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Large-scale habitat segregation of fish-eating and mammal-eating killer whales (Orcinus orca) in the western North Pacific


Top predators strongly impact the structure of ecosystems through the top-down cascading effects on prey species. Killer whales (Orcinus orca), the top predators in marine ecosystems, are increasing their presence in the Arctic following the ice cover loss. The impact of killer whales on marine ecosystems differs dramatically across ecotypes: ‘resident’ R-type killer whales feed mostly on large fish, while ‘transient’ T-type whales feed mostly on marine mammals. We analyze the differences in geographical distribution of killer whale ecotypes in the western North Pacific in order to predict the potential effects of climate change on their range and the consequential impact on Arctic ecosystems. We show that R-type whales prevail in the coastal waters of eastern Kamchatka, Commander and Kuril Islands and in the central Okhotsk Sea, while T-type whales dominate the coastal waters of Chukotka and the coastal Okhotsk Sea. The most prominent difference between these areas is depth: in the regions where R-type whales prevail, deep waters occur close to shore, while the regions dominated by T-type whales are represented by wide shallows covered with ice in winter. We propose several hypotheses to explain this large-scale segregation, including distribution of prey species and ice cover. Habitat preferences suggest that range expansion in the Arctic induced by climate change will likely involve mostly T-type killer whales and consequently increase the predation pressure on marine mammals to a greater extent than on fish stocks. This should be considered in further studies and prediction models highlighting Arctic marine ecosystems change.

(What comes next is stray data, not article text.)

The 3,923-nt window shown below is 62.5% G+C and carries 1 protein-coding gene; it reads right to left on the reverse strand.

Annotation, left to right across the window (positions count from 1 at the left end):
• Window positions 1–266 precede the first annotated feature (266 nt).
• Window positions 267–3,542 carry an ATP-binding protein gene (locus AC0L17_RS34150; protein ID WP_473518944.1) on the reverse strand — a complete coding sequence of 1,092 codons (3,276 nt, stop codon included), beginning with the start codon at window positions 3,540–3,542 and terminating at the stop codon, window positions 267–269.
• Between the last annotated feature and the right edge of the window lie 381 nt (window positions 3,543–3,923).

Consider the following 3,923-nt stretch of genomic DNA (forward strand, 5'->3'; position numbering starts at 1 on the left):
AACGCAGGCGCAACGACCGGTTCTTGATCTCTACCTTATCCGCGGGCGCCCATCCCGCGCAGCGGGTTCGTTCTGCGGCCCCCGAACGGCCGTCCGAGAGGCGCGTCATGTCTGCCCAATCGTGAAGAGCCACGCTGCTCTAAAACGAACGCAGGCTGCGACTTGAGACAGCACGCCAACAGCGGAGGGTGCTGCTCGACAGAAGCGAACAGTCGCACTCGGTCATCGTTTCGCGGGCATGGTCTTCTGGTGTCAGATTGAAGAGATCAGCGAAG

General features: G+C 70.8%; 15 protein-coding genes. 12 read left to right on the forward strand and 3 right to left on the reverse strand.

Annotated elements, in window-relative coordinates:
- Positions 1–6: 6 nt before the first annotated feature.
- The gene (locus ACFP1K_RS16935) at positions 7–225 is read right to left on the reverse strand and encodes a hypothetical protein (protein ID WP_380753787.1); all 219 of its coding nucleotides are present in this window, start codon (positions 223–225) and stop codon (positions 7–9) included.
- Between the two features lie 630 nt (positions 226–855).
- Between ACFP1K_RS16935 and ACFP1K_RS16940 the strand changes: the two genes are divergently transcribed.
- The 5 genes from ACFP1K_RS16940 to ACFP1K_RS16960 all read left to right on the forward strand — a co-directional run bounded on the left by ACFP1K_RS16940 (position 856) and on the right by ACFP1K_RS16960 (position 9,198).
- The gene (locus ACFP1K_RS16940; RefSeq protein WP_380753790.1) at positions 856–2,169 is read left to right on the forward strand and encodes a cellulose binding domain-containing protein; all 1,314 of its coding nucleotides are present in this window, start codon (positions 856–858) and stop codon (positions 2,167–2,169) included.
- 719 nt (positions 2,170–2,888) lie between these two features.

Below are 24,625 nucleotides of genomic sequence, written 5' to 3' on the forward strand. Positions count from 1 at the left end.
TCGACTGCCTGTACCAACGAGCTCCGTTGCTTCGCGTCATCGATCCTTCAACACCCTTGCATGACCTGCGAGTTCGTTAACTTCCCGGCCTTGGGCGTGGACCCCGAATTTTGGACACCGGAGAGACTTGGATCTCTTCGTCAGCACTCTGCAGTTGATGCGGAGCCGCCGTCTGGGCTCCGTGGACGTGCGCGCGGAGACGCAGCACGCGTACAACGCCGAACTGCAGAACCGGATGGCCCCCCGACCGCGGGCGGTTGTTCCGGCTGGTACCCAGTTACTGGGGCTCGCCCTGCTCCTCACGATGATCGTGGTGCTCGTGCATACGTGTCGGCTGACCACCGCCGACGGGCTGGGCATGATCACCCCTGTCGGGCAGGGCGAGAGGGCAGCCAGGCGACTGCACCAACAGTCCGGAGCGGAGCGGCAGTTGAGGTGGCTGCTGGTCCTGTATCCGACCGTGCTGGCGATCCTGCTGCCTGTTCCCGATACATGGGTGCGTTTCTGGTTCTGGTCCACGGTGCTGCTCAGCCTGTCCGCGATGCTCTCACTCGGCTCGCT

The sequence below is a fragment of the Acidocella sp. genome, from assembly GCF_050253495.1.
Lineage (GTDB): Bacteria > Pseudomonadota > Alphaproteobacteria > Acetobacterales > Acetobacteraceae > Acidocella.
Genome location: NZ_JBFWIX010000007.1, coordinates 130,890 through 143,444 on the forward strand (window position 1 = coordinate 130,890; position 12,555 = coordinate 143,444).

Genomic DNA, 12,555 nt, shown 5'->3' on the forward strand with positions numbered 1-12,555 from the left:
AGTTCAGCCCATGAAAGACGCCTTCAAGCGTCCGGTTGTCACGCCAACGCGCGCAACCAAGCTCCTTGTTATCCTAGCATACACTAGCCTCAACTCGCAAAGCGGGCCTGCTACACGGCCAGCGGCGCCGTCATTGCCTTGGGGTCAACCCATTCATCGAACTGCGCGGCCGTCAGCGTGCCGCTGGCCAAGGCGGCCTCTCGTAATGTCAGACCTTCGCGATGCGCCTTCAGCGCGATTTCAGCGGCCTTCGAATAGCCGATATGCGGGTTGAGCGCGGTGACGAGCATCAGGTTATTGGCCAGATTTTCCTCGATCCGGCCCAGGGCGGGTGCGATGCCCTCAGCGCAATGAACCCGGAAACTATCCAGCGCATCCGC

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This research was supported by the Pew Marine Fellowship for OF and the Russian Fund for Fundamental Research (Grant 18–04-00462). The expeditions that provided the data for this study were funded by a variety of sources including Whale and Dolphin Conservation, Animal Welfare Institute, Humane Society International, the Litowitz Foundation, Alaska SeaLife Center, Russian Geographical Society, Pew Marine Fellowship, Russian Fund for Fundamental Research. We are grateful to all the people who kindly shared the photographs of their opportunistic encounters with killer whales including Alexandr Bobkov, Elena Golubova, Sergey Gorshkov, Vladimir Dekin, Sergey Fomin, Karina Karenina, Mikhail Korostelev, Maxim Kozlov, Vyacheslav Kozlov, Evgeny Lebedev, Viktor Nikulin, Sergey Nikulin, Nikolay Pavlov, Lika Pokrovskaya, Alexey Timshin, Grigory Tsidulko, Jean-Pierre Sylvestre, Ivan Usatov, Peter Van der Wolf, Vladimir Vertuankin, and David Weller. We also thank all the students and volunteers who participated in our expeditions and helped to collect the data presented here.

We are grateful to Jared Towers and an anonymous reviewer for their thoughtful comments and corrections of the manuscript.

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Correspondence to Olga A. Filatova.

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Filatova, O.A., Shpak, O.V., Ivkovich, T.V. et al. Large-scale habitat segregation of fish-eating and mammal-eating killer whales (Orcinus orca) in the western North Pacific. Polar Biol 42, 931–941 (2019). https://doi.org/10.1007/s00300-019-02484-6

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  • Habitat segregation
  • Killer whale
  • Ecotypes
  • Climate change
  • Arctic